Canotila wrote:But when I went to actually upload them, this is what I see:Submission Criteria:
***Uploaded files will not be reviewed if they do not fulfill the following requirements***
standard or going rate for an image
Stephen Stanley wrote:An opinion: I believe it took "so long" for me to win because I always seemed to have at least one weak drawing (I'm not showing those) in each quarterly entry.
Dustin Adams wrote:Anyone have any examples of purely computer generated art winning and/or being published?
Stephen Stanley wrote: If the series didn't place as a semi-finalist (which disqualifies them for reentry), I sometimes submitted one of the stronger illustrations again in another batch.
Canotila wrote:Wait wait wait! You can DO that? My brain just exploded a little. I have the same issue with having one or two strong pieces and then (at least) one that is suckitudinous.
gower21 wrote:I'm working on my third picture right now for the portfolio. My question is: Do you think sticking to one medium type is best? Do you think now that ebooks and enhanced ebooks are going to be the big push that we should try to make at least one entry color? 90% of what I do is black and white, I lean to black and white and I like it better....
what is your opinion?
Martin L. Shoemaker wrote:gower21 wrote:I'm working on my third picture right now for the portfolio. My question is: Do you think sticking to one medium type is best? Do you think now that ebooks and enhanced ebooks are going to be the big push that we should try to make at least one entry color? 90% of what I do is black and white, I lean to black and white and I like it better....
what is your opinion?
While I'm not particularly informed on the Illustrator side, it sure looked to me like all of Pat Steiner's entries were black and white. That's assuming that the pictures they showed in the Awards show were his entries.
soulmirror wrote:I'd suggest they use the term "illustration" very broadly ... not to mean that you have to draw or paint anything ... but that it is any visual imagination of the story prose. Back in the '70's it wasn't all that unusual to see a SCULPTURE "illustrating" a sci-fi or fantasy book cover.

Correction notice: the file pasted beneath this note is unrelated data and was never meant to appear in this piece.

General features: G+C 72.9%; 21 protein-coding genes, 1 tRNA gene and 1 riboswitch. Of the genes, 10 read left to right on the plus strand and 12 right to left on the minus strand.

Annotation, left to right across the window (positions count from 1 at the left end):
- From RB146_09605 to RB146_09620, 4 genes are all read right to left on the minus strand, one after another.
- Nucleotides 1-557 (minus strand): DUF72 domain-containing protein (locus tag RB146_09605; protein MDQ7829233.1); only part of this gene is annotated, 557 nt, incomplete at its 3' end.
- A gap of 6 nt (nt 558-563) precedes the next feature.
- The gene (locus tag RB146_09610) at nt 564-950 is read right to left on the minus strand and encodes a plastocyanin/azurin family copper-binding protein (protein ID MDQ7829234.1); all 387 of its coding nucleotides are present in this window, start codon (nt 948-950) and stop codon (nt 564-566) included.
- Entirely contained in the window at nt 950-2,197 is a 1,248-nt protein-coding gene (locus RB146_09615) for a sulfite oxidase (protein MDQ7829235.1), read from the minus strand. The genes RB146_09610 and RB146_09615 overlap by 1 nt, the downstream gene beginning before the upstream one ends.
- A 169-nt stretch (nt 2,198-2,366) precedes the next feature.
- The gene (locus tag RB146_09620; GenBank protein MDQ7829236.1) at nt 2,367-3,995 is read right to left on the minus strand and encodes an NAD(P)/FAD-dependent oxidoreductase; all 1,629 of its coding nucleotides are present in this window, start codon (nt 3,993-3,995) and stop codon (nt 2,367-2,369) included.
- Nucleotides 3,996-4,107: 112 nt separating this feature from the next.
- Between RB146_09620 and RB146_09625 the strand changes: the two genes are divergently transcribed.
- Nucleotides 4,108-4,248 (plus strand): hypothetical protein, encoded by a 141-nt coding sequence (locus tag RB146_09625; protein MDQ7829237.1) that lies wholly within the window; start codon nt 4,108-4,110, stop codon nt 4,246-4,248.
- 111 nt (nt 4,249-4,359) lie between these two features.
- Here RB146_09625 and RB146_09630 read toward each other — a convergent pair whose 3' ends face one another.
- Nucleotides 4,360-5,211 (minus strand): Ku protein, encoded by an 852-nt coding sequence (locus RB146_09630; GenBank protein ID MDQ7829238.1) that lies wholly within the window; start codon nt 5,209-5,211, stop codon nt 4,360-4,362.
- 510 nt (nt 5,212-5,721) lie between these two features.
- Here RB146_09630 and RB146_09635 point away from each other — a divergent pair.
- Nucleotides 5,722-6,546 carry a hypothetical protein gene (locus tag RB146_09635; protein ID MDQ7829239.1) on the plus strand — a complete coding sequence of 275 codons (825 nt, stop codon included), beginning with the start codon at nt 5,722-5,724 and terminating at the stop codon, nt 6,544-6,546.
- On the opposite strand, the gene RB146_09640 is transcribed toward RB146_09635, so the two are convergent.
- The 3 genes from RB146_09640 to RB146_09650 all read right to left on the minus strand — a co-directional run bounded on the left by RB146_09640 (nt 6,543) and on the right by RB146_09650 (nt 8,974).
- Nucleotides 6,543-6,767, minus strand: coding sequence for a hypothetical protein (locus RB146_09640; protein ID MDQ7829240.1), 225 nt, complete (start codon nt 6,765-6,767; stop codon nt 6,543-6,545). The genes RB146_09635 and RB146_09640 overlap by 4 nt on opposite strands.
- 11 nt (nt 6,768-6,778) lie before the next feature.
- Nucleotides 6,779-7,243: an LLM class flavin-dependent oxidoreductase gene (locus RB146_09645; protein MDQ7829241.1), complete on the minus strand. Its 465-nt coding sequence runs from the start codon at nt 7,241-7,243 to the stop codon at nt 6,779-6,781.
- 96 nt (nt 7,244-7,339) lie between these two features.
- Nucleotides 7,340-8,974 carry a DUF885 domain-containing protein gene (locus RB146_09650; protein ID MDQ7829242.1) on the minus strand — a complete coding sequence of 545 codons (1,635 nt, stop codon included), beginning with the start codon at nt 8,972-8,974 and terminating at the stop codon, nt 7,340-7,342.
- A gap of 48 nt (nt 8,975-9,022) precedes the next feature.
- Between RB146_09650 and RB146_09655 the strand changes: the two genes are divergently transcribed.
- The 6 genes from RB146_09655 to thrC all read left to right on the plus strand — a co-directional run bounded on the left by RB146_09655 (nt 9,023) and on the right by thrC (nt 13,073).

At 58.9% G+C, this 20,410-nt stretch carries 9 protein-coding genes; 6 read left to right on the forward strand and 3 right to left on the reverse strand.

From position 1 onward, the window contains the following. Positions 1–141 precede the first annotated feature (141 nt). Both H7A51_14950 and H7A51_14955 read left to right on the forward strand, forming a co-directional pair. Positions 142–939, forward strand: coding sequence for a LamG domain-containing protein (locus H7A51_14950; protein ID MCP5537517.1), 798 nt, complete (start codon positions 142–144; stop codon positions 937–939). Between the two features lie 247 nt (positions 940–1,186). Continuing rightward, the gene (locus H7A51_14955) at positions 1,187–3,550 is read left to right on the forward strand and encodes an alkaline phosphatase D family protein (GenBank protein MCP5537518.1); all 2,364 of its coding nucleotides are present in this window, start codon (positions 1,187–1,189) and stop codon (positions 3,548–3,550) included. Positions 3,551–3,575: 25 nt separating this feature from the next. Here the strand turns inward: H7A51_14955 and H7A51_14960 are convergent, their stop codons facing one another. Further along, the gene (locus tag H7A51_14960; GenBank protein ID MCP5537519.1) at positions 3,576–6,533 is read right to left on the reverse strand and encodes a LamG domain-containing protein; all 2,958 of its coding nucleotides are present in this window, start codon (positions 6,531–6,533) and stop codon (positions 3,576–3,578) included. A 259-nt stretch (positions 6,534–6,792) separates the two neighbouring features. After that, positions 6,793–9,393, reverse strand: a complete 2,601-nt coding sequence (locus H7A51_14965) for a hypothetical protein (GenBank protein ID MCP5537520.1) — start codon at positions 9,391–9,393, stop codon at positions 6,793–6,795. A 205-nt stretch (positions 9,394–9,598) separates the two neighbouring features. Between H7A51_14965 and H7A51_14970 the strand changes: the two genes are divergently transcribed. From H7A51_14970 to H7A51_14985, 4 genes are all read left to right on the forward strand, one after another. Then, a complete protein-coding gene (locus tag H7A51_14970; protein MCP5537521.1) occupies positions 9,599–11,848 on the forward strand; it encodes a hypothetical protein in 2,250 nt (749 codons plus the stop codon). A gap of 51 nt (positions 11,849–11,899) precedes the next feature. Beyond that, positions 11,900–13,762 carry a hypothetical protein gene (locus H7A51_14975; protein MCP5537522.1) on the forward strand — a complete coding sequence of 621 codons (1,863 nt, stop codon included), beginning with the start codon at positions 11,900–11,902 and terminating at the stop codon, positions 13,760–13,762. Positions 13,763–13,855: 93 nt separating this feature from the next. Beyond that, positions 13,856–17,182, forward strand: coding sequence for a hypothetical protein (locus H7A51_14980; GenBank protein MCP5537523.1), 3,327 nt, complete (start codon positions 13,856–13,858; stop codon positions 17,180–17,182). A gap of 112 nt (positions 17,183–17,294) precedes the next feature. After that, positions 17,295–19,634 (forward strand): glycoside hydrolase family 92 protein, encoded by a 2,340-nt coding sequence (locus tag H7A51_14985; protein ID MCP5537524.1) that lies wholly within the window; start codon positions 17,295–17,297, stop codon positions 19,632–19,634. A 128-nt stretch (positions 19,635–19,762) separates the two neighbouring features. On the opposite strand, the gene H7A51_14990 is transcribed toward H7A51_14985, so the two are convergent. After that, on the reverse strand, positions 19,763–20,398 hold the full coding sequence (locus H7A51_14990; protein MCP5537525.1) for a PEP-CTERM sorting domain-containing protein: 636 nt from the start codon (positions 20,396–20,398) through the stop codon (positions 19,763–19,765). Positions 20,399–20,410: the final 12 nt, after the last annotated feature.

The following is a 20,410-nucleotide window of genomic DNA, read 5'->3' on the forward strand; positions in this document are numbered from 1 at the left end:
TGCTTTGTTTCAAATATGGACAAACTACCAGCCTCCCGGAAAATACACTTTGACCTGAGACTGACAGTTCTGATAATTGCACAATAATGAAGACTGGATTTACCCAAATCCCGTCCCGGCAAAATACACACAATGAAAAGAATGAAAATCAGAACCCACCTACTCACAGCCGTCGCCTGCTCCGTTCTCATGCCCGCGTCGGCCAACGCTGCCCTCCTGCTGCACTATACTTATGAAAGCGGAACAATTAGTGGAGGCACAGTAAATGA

I share your issue about where the line is concerning what's totally "original" art when it comes to a digital or Photoshop-manipulated image. I submitted Photoshop art to IOTF my first time, and got nuthin' ... the second time I tried pen & ink line art. Finalist, with encouraging scores and personal comments from judges ... so I stuck with that. I was a Finalist three times (winning with the last one). BUT ... my enthusiasm now is photo and photoshop. Every photoshop artist I know "borrows" -- if you need a spooky tree you either find a tree and snap it yourself, or use a free-use image of a tree, or buy someone's tree or (shhhhh, honestly?) steal three images of trees, blend them together, and it's arguably your original fusion of a tree etc.
If you go to my portfolio in link above? I'd never send in something with Lincoln in it (public domain or not) ... but this one:
What I didn't snap with my own camera, is changed so much no one can say I didn't snap it myself, imo. I wouldn't hesitate to send it to the contest ... My point is: the judges might not like the art but there's zero doubt in my mind they'd 'disqualify' it.
AS AN ACTUAL ANTHOLOGY ILLUS though? Donald Trump might not like his name there; but he's there on a public sidewalk ten feet outside the Roosevelt Hotel where they put us up in L.A. ... so who knows how safe it is to use my photo?
CGI is still beyond me, but I promise you I could go thru any bookstore and show you dozens of pro-sold "cover art" images made by painting over a photograph, some famous model, this or that angle of the Sphinx ... none of which were actually PAID TO USE etc.
I'm sort of ... riffing beyond YOUR issue, to speak to the general IOTF'er contestant now. MY workshop was full of PAINTERS, painting and drawing still comprise the vast majority of the winning illustrators ... but soon enough the digital folks will be just as common, no doubt. Don't fear the digital. There's at least one POSER-based illustration in recent books, and ... well ... everyone can recognize bad Poser, but there are amazing Poser artists too.
The judges value ORIGINALITY, but imo that includes originality of vision as much as ... medium and technique.
IMO, I sure didn't squeak in a win because of any elegant pen & ink technique (I always told friends: I'll win sometime when there aren't any Eastern Europeans in the quarter -- because you look at 20 years of IOTF and they ROCK pen & ink in Mordor!)
Even the judges called me a 'primitivist'
But I figured being a writer-wannabe gave an alternate angle: Everything I sent in, I tried to make TELL A STORY.
Illustration is about capturing (or summoning) a STORY, where some (a few, but some. Or many) great painters tend to look a little ... portraity or "still-life of unicorn" ???
IOTF'ers might consider that too.
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